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Special Issue "Healthy and Sustainable Cities by Day and Night. The Future of Research-Based Practice."

A special issue of Sustainability (ISSN 2071-1050).

Deadline for manuscript submissions: closed (31 December 2021) | Viewed by 3002

Special Issue Editor

Dr. Karolina M. Zielinska-Dabkowska
E-Mail Website
Guest Editor
Faculty of Architecture, Gdansk University of Technology, Narutowicza 11/12, 80-233 Gdansk, Poland
Interests: daylight; light and health; artificial lighting; light and environment; light pollution; artificial light at nigh; human centric lighting; media facades; led adverting; led screens; smart city; led technology; led; biophilic design

Special Issue Information

Dear Colleagues,

Recent months have shown that globally, the vast majority of urban settings lack fundamental elements that could improve the physical health and mental wellbeing of city inhabitants during the COVID-19 pandemic and widespread lockdowns.

As our cities become denser to accommodate the increase in population, far too many people experience the long-term consequences of densification.

These include extreme temperature conditions such as urban heat island, a significant decrease in contact with blue-green infrastructures, as well as reduced exposure to daylight through the day, coupled with an increase in exposure to light pollution at night.

The significant and rapid transformation witnessed today, in the way we design, build, and maintain our urban spaces, requires adequate improvement strategies for their integration into Sustainable Development Goals (SDGs) during and after the COVID-19 pandemic.

Access to natural and man-made landscapes, natural light and darkness at night seems to be just as important as access to unpolluted water, food, and air. Every human being should have a right to them, regardless of age, gender, race, religion or economic status.

So, how do we address this oversight and instigate a call to action that allows us to effectively transition to healthy and sustainable cities and communities?

In the context of this Special Issue, the editor encourages submissions that explore mitigation strategies in three areas connected to this topic: (1) the identification of contemporary issues resulting from health, ecology, environmental protection, and sustainable development; (2)  the development and application of new, sustainable building technologies (3) and the need for intradisciplinary research-based practice and collaboration.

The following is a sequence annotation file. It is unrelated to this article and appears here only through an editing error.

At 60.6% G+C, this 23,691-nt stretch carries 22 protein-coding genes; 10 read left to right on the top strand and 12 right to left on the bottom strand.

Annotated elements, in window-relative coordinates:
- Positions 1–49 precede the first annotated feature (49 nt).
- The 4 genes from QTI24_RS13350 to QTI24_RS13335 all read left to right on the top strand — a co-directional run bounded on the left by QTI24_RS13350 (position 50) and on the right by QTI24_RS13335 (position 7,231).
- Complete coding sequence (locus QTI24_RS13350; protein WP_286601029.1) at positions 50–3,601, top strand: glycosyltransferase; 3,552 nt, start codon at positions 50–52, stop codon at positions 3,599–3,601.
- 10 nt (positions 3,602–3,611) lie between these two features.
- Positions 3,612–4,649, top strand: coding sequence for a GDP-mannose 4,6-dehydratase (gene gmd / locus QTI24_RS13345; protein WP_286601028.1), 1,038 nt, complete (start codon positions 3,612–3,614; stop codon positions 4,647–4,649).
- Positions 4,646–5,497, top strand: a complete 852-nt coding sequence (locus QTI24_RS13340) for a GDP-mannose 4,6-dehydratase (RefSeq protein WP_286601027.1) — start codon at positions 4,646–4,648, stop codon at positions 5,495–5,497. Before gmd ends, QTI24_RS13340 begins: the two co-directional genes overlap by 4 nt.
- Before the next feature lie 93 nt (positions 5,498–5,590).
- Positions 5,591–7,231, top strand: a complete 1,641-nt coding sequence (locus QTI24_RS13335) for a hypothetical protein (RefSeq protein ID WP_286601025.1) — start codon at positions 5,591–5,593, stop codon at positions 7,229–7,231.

Examples of case studies to promote better design and monitoring solutions to meet these urgent human and environmental challenges facing our world are encouraged as well.

Dr. Karolina M. Zielinska-Dabkowska
Guest Editor

Manuscript Submission Information

Manuscripts should be submitted online at www.mdpi.com by registering and logging in to this website. Once you are registered, click here to go to the submission form. Manuscripts can be submitted until the deadline. All submissions that pass pre-check are peer-reviewed. Accepted papers will be published continuously in the journal (as soon as accepted) and will be listed together on the special issue website. Research articles, review articles as well as short communications are invited. For planned papers, a title and short abstract (about 100 words) can be sent to the Editorial Office for announcement on this website.

Submitted manuscripts should not have been published previously, nor be under consideration for publication elsewhere (except conference proceedings papers). All manuscripts are thoroughly refereed through a single-blind peer-review process. A guide for authors and other relevant information for submission of manuscripts is available on the Instructions for Authors page. Sustainability is an international peer-reviewed open access semimonthly journal published by MDPI.

Please visit the Instructions for Authors page before submitting a manuscript. The Article Processing Charge (APC) for publication in this open access journal is 2000 CHF (Swiss Francs). Submitted papers should be well formatted and use good English. Authors may use MDPI's English editing service prior to publication or during author revisions.

Keywords

  • green infrastructure
  • blue infrastructure
  • access to daylight
  • access to darkness